Our ability to understand the brain and treat neurological disorders is largely limited by the lack of tools needed to provide complete and accurate information about neural circuits. Seamlessly integrating nanoelectronic devices with the nervous system will potentially allow us to directly interact with neural circuits. Our research is focused on developing 3D, large scale, flexible nanoelectronic devices with minimized volume and merging them with neuronal systems to provide complete electrical access to neural circuits at single neuron resolution. 

We currently have two venues of research, each focusing on the study of in vivo neural circuits and in vitro neural circuits.

3D neuron cultures for in vitro neural circuit characterization

Significant progress has been made to extend neuronal cultures from 2D into 3D. However, it still remains a great challenge to detect neuronal activity with high spatial and temporal resolution in 3D. The thickness of the structures within conventional 3D neuron cultures are too large for ideal signal detection and may impede neuron growth. Our research efforts in this area are focused on completely mapping the neural activity in the 3D neuron culture space with high temporal and spatial resolution. We will also introduce microfluidic “vasculature” and extend the 3D neuronal culture’s dimensions.

Reliable Chronic Neural Recording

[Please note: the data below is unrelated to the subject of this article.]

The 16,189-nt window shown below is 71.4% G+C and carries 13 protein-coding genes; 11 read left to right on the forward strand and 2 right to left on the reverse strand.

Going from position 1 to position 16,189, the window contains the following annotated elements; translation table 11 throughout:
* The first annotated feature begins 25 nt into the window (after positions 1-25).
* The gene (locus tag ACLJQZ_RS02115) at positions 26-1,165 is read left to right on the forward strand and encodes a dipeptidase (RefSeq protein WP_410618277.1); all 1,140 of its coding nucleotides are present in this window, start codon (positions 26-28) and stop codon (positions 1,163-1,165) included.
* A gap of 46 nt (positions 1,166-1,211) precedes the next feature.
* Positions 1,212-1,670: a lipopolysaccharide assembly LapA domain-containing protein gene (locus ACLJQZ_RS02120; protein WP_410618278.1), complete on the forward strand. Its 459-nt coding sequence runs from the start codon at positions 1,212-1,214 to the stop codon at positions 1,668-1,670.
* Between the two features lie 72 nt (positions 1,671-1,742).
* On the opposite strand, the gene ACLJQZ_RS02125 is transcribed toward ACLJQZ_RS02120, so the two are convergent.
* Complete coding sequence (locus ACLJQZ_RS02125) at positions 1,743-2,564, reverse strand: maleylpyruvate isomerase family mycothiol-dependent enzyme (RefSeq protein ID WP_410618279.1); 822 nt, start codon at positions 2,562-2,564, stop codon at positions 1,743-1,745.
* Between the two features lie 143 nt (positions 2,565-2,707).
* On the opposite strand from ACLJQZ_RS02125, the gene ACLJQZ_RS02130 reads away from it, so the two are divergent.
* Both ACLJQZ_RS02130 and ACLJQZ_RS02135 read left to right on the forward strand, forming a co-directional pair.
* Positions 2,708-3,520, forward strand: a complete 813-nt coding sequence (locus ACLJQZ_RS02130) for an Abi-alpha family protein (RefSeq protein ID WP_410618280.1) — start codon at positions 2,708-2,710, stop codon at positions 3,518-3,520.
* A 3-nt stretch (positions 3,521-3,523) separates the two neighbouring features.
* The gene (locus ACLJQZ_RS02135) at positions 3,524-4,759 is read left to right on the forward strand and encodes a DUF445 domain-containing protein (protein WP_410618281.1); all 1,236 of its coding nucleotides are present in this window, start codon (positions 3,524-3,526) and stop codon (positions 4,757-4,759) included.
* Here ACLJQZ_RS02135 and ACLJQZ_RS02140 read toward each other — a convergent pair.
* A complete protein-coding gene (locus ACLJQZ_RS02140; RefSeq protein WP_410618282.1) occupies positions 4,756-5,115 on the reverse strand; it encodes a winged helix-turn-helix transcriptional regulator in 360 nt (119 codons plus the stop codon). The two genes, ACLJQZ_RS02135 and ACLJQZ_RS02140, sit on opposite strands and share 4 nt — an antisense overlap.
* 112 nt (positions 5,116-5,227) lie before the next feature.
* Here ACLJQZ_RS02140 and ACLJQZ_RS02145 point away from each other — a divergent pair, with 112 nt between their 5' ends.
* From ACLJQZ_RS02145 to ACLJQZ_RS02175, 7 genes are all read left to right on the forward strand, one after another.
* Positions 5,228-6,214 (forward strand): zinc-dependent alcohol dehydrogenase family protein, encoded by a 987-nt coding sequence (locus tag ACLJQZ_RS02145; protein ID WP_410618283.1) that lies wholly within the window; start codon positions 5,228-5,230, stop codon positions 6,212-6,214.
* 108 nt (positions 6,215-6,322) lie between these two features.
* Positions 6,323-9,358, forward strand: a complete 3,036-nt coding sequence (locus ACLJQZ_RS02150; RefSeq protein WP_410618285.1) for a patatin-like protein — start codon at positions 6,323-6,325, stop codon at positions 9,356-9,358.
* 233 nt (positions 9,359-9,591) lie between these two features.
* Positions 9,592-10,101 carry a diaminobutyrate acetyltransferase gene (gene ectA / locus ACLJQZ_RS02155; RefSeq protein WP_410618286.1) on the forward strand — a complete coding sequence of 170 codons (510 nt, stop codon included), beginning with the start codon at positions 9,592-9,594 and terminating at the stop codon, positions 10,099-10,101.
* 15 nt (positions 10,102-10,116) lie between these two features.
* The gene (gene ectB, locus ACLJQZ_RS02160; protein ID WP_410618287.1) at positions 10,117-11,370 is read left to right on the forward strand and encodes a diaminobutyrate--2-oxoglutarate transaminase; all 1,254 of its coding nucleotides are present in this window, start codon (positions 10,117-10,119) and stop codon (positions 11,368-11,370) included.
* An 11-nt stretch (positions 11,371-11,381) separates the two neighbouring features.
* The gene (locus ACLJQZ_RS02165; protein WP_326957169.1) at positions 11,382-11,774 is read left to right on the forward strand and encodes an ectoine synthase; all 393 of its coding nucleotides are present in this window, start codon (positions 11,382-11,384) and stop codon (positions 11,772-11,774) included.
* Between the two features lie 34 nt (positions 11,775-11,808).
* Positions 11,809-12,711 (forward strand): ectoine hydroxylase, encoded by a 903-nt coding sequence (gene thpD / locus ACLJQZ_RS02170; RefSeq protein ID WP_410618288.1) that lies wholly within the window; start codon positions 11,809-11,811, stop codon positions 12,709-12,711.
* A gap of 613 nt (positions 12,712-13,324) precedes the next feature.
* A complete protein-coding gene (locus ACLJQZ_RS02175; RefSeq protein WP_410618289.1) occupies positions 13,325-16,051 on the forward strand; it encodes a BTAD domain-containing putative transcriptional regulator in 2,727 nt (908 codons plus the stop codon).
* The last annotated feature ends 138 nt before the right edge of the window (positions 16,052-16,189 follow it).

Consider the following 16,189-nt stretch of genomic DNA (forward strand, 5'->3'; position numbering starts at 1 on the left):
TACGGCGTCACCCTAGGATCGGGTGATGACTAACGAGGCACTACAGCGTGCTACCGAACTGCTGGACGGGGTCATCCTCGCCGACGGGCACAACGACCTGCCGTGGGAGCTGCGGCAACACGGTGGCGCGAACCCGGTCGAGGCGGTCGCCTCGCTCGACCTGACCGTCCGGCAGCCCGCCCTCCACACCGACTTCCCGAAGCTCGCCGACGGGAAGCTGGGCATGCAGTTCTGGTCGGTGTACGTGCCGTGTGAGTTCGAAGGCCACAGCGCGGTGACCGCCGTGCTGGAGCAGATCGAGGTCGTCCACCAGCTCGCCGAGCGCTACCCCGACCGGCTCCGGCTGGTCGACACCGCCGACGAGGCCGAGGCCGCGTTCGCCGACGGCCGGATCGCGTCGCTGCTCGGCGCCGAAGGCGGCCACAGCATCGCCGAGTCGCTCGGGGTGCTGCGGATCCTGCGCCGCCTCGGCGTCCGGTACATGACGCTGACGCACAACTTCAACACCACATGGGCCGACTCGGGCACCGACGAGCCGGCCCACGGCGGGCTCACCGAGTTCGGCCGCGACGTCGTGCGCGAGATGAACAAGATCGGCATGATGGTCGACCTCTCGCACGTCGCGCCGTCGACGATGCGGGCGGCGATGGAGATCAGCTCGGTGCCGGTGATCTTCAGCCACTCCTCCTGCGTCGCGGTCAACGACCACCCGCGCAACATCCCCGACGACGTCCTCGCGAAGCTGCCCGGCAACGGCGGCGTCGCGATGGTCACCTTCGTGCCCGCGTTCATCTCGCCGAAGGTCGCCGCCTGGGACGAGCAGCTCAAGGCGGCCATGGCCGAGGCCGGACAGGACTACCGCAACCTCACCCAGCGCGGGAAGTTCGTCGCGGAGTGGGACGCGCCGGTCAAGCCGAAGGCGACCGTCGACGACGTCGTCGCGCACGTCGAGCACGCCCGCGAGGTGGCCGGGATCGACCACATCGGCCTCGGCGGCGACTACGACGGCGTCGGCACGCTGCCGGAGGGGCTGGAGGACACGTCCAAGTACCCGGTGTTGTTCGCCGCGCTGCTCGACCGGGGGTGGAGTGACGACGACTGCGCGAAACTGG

Implanted neural probes are among the most important techniques in both fundamental and clinical neuroscience. Scientifically, they remain our only option to resolve the fastest electrophysiological activities of individual neurons, which provides critical information to dissect the neural circuitry. Clinically, neural electrodes have been successfully used in a number of neurological disorder treatments, such as deep brain stimulation and peripheral nerve stimulation. Further, they allow for the direct communication between brain and man-made devices, which could enable futuristic applications such as human brain-machine interface and neuroprosthetics. Despite great successes and promise, neural electrodes are significantly limited by their unstable performance and substantial invasiveness. Not only its recording can change in timescale as short as minutes, it also induces damages to the brain tissues both acutely and chronically. A reliable neural interface has been pursued for decades, but remains highly challenging. Fundamentally, this instability arises from the distinct physical mismatch at the neural electrode-tissue interface. First, the relatively large size of neural probes compared with tissue components, such as cells and capillaries, induces unavoidable tissue displacement and damage during implantation, and their persistent presence interrupts local biological functions and triggers immune responses. Second, their mechanical stiffness causes poor integration in tissue, and more importantly, strong interfacial forces that elicit sustained tissue responses, neuronal loss, scar tissue accumulation and interface performance deterioration. Recently, our laboratory has created an ultraflexible nanoelectronic neural probe and demonstrated the possibilities of suppressing scarring and achieving reliable long-term neural recording. Furthermore, we used in vivo two-photon imaging to reveal the seamless, subcellular integration of these probes with the local cellular and vasculature networks, including fully recovered capillaries with intact blood-brain barrier, and complete absence of chronic neuronal degradation and glial scar.